The weekend before last, I chose No Reservations as my more-or-less weekly cinematic treat. It was a nice little Romantic comedy about a hard-driven New York chef (Catherine Zeta-Jones) who suddenly becomes responsible for her orphan niece (Abigail Breslin). It doesn't look like she can balance a career in high-culture food and the responsibilities of sudden motherhood, until a charming and spirited assistant chef (Aaron Eckhart) enters the mix. The question becomes whether their romance will fall like an ill-fated souffle, when Zeta-Jones' career instincts come in conflict with her heart.
The movie blends gentle romance and humor with the sadness of loss and the most appetizing look behind the baize door of a French-style bistro kitchen since, er, Ratatouille. If you asked me which film I would see a second time, however, it would have to be Ratatouille (which is a real possibility, since it is still playing in local theatres).
This past weekend, naturally, I went to The Bourne Ultimatum. This is the third movie in a series of chase-and-combat-intense spy thrillers based on novels by Robert Ludlum, and starring Matt Damon as an amnesiac American spook who makes James Bond look like the Constant Gardener. A previous movie in the set was called The Bourne Identity, and the other was The Bourne Something, I forget what, but it hardly matters. Jason Bourne is a tortured soul who has lost all his memories, but kept a set of disturbing skills - the skills of a master spy and assassin. As he tries to unlock the secrets of his own past, he finds himself surrounded by more and more danger from practically every covert organization in the world, especially the CIA, which somehow made him what he is. This is the movie where he finds out how they did that, and why, and who he was before that.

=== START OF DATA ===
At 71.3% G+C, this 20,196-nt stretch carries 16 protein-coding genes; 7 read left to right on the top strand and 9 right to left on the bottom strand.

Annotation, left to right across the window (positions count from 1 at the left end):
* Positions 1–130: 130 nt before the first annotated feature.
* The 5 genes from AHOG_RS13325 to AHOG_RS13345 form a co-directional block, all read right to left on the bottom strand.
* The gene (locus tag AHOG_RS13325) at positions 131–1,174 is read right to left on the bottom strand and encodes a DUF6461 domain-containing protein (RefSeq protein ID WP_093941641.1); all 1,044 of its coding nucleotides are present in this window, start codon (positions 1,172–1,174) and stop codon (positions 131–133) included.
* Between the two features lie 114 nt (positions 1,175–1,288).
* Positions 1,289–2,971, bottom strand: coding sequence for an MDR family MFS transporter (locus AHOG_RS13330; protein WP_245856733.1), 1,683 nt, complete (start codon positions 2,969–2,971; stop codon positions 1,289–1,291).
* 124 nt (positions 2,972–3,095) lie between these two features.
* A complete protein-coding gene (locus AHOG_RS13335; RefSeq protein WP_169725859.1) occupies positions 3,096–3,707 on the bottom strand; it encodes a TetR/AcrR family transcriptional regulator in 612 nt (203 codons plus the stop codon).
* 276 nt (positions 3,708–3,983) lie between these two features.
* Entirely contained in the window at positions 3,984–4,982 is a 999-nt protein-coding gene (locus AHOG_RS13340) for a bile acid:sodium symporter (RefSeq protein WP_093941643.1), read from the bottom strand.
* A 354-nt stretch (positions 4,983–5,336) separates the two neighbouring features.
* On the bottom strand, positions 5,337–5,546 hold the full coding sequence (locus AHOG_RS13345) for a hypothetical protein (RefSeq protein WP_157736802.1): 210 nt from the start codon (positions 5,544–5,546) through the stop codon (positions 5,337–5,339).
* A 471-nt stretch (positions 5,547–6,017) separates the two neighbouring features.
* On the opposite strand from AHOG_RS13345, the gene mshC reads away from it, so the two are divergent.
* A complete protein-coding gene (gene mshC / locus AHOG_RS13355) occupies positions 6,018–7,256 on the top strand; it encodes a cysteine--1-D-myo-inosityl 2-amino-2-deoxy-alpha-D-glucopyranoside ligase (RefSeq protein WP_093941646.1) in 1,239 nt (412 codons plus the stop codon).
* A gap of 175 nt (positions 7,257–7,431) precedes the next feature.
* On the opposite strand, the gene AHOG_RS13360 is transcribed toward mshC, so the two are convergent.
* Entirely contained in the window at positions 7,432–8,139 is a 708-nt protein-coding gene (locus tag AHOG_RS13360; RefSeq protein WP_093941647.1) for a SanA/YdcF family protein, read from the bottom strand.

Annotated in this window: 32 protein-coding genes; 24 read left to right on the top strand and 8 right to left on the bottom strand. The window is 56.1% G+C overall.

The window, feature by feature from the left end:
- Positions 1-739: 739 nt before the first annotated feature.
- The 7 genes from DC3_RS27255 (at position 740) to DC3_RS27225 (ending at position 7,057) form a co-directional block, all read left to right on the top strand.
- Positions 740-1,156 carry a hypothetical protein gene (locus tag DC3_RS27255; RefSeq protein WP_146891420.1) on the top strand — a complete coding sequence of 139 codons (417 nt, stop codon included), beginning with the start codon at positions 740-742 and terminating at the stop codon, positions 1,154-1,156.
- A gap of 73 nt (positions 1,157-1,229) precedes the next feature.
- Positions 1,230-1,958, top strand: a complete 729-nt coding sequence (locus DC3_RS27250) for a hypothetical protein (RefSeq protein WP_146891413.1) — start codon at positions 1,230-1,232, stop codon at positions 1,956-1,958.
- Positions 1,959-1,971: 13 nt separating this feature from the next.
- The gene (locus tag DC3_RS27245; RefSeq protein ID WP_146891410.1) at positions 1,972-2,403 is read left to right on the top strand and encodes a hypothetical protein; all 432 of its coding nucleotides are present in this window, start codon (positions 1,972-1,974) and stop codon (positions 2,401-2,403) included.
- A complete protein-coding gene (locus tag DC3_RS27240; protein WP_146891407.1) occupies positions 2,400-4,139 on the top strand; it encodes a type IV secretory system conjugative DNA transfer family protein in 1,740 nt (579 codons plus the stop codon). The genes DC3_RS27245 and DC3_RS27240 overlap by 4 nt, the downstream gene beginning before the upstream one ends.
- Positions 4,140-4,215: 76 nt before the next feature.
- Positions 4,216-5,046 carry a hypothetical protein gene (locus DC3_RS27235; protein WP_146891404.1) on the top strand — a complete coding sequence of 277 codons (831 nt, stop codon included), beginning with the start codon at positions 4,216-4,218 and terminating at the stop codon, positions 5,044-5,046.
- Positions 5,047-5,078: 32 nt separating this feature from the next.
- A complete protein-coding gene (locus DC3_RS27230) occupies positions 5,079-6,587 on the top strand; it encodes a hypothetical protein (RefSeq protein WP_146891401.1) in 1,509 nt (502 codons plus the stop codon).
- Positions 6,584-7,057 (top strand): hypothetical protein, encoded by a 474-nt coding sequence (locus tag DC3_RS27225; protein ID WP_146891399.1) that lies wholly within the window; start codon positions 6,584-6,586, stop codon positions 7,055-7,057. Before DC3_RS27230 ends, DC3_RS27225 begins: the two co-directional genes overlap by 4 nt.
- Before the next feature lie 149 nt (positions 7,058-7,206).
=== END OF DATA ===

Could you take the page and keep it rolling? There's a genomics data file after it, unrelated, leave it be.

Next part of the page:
Whether there are still enough unanswered questions at the end to leave room for another Bourne adventure, I suppose we will see in due time. Meanwhile, you won't have time to do much deep thinking while you sit on the edge of your seat, crushing your tub of popcorn in your hands, through 111 minutes of unrelenting pursuit and action. Bourne is so good at what he does, he should scare you. I don't know whether Damon or director Paul Greengrass should have credit for this, but you can tell that wherever Bourne goes, he is acutely aware of everything going on 360 degrees around him. He would be a life champion in Kim's Game.
Fortunately for him, none of the top-drawer spies gunning for him is nearly as good. In fact, most of them seem to spend a lot of time wearing an expression of bemused helplessness, though their other expressions vary from admiration to loathing, depending on how much sympathy they have for his cause. His fellow-spooks in this outing include David Strathairn, Scott Glenn, Julia Stiles, Albert Finney and Joan Allen.
The cast is good, but it is continually upstaged by the restless motion of the camera and balletic intricacy of the choreography. With a globe-trotting plot that touches down in Moscow, Paris, London, Madrid, Tangier, and New York (please, don't tell me if I forgot somewhere), high-tech novelties such as guns with built-in webcams and LCD monitors, and an underlying homily about the morality of using terror tactics even against enemies who do the same, it's such a crowded canvas that you can only tell the actors are good because they don't get pushed completely off it.